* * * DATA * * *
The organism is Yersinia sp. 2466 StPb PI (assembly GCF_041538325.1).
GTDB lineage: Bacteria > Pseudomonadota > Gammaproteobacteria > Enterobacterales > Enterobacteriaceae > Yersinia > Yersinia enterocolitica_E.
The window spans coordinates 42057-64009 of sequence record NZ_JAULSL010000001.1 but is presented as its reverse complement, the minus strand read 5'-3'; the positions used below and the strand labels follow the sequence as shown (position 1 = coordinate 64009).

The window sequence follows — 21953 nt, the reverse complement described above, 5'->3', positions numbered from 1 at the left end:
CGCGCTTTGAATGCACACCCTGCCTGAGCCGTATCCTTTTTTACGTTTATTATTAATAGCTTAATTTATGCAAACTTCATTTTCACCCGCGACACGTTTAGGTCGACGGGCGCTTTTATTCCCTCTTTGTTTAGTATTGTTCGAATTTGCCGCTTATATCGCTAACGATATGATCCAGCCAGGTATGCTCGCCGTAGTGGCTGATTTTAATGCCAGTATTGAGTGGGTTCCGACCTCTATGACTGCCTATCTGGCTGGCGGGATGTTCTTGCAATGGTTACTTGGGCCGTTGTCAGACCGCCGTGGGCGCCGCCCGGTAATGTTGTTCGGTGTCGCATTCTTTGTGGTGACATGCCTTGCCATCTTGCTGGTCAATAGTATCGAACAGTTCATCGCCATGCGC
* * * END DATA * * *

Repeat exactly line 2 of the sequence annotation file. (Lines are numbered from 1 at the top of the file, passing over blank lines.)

GTDB lineage: Bacteria > Pseudomonadota > Gammaproteobacteria > Enterobacterales > Enterobacteriaceae > Yersinia > Yersinia enterocolitica_E.